The Sea of Grass (1947)

sea of grass poster 2.5rating (2.5/5) drama, western

Reference: imdb6 | wikipedia12
Reviews: IMDb External Reviews | Rotten Tomatoes

In The Sea of Grass, a cultured Katharine Hepburn leaves big town St. Louis to marry a New Mexican cattle baron Spencer Tracy. When Tracy’s character, who spends more time with his cattle and prairie than his lonely wife, is unable to accept the inevitable settlement of the west, Hepburn is drawn to Tracy’s nemesis, a lawyer (later a judge) played by Melvyn Douglas, who assists homesteaders pressing their land claims against Tracy’s violent control over government-owned land.

Spencer Tracy and Katharine Hepburn are my all-time favourite recurring on-screen couple (followed by Myrna Loy & William Powell, then Bogey & Bacall). Over 25 years they made nine films together. This, their fourth, was the seventh I’ve seen – and my least favourite.

Spencer Tracy and Katharine Hepburn Contemplate their Future in the Sea of Grass - 1947

Their performances were generally fine, though spotty in some places. Hepburn’s is better than  Tracy’s, who seemed to be phoning-it-in in too many places. I don’t think Tracy was convincing as a cattle baron. Any number of actors of that era would have been a better choice. Gary Cooper and Clark Gable come immediately to mind. Too much of the plot is not believable. Much does not make sense.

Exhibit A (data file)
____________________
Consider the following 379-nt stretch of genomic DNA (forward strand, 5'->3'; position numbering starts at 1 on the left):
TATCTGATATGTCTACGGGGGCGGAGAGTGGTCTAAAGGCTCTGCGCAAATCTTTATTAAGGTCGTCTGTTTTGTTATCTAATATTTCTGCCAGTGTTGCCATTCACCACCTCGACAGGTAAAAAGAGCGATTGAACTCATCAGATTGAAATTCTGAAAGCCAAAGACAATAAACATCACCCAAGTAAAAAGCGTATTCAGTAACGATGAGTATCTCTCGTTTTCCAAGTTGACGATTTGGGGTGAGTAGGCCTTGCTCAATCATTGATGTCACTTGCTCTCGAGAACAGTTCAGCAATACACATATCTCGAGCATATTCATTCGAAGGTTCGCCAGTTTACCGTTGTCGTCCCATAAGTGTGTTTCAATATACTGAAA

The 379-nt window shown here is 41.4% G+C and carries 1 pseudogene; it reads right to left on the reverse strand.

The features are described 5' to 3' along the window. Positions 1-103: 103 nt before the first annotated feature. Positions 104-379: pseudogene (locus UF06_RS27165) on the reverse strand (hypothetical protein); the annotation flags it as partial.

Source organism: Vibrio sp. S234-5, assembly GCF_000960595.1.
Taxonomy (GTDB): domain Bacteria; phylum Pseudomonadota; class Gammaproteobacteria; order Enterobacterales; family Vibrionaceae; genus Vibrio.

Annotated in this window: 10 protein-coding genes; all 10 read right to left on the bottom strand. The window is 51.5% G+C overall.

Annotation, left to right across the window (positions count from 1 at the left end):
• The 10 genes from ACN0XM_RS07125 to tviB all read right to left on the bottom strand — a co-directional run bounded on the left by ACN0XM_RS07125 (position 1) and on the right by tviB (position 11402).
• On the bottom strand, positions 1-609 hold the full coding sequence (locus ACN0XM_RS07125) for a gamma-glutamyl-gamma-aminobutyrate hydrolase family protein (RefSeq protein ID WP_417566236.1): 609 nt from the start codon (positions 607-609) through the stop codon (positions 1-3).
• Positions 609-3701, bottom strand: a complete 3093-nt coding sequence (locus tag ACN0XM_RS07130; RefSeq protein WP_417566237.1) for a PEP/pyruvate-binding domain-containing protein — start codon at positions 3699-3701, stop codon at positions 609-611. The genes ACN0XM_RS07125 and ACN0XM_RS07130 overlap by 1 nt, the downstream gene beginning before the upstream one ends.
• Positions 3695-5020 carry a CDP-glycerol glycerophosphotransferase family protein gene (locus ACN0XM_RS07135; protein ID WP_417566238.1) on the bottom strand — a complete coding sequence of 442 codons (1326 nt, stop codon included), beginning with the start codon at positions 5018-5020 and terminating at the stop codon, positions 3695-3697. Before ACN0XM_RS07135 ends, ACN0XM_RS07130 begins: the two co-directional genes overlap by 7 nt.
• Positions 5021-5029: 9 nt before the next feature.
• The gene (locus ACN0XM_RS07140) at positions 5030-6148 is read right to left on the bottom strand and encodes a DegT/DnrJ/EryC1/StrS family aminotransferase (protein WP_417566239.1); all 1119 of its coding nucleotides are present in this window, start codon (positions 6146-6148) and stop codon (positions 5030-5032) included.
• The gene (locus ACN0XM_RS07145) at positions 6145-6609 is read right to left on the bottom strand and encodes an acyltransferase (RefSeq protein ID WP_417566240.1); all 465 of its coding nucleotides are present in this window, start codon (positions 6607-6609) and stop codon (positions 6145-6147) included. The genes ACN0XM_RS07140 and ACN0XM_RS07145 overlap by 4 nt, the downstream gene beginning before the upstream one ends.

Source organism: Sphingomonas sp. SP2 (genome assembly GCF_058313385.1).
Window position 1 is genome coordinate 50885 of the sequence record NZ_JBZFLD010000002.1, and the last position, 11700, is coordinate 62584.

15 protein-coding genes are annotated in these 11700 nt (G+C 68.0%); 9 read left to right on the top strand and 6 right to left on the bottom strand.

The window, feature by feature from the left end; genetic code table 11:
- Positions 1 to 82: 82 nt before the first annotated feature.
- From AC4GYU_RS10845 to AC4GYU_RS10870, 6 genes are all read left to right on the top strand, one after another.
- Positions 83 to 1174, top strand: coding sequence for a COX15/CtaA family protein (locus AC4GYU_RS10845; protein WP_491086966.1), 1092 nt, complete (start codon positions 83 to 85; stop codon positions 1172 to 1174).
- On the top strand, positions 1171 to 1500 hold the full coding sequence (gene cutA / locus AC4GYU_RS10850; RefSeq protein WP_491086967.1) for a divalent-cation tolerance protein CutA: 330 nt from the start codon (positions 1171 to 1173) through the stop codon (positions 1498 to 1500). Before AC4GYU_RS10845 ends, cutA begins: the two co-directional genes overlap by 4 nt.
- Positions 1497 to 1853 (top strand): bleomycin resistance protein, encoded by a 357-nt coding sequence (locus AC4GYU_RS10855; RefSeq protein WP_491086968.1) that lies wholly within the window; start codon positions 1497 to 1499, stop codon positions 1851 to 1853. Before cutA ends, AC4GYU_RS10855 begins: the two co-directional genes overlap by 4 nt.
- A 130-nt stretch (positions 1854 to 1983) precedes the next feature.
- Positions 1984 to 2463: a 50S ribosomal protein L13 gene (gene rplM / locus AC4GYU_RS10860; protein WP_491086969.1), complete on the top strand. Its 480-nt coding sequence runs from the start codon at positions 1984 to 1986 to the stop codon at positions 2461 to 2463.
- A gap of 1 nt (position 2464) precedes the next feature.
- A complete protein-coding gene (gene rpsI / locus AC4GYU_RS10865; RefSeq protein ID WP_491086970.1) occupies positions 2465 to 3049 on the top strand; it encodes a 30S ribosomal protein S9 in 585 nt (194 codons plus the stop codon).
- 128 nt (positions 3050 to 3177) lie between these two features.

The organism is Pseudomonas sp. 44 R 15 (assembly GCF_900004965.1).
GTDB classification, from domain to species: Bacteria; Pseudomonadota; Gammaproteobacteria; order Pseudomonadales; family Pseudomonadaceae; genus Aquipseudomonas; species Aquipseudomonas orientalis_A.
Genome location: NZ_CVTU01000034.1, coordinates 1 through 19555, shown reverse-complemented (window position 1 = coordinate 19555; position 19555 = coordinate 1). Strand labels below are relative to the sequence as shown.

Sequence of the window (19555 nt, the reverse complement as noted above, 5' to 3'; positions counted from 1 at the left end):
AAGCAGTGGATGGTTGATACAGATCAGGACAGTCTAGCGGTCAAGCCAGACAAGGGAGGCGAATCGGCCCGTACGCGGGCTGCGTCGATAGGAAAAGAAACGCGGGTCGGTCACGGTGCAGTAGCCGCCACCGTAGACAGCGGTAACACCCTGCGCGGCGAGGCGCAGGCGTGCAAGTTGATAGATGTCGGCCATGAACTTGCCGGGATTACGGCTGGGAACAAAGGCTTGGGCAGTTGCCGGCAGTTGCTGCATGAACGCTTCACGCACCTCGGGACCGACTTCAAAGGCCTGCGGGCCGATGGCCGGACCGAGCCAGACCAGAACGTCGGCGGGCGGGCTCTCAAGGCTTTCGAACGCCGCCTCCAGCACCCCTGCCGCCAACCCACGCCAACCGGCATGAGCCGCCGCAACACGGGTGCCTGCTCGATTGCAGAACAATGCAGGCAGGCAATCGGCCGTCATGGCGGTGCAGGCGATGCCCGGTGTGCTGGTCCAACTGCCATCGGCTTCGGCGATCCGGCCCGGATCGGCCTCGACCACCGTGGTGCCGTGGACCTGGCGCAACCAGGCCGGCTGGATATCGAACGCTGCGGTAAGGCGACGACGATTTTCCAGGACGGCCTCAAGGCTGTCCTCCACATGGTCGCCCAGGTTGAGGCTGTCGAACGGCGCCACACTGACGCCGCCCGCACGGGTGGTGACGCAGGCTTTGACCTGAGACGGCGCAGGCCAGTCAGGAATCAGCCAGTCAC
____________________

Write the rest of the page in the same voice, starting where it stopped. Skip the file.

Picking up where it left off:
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The African Queen (1951)

African Queen

3.5-rating  (3.5/5) romance – comedy – adventure

Director John Huston’s, The African Queen (1951) is one of Humphrey Bogart’s and Katharine Hepburn’s most famous movies. Bogie won his only Oscar for his portrayal of an alcoholic captain of a river boat, the African Queen. Hepburn was nominated as Best Actress for her performance as a straight-laced missionary (loosing out to Vivien Leigh in Streetcar Named Desire, A (1951)).

African Queen Poster After the German’s attack  Hepburn’s African mission, Bogart offers to hide her away and wait out the war. The feisty Hepburn wants to take on the German’s instead.

I’ve always admired the strength and pluck of Hepburn’s characters – playing strong-willed, independent women, long before it was common in Hollywood. She doesn’t disappoint in the African Queen. Bogie, as a somewhat subservient drunkard, is a little out of character in this role – but not by much.

My favourite line from the movie: “I pronounce you man and wife. Proceed with the execution”

Will she make him a better man? Can he open her up? Will they make it out of Africa alive? Check out this family-friendly movie to see for yourself.

Reference: IMDB External Reviews | AFI’s 17th Best Movie of all Time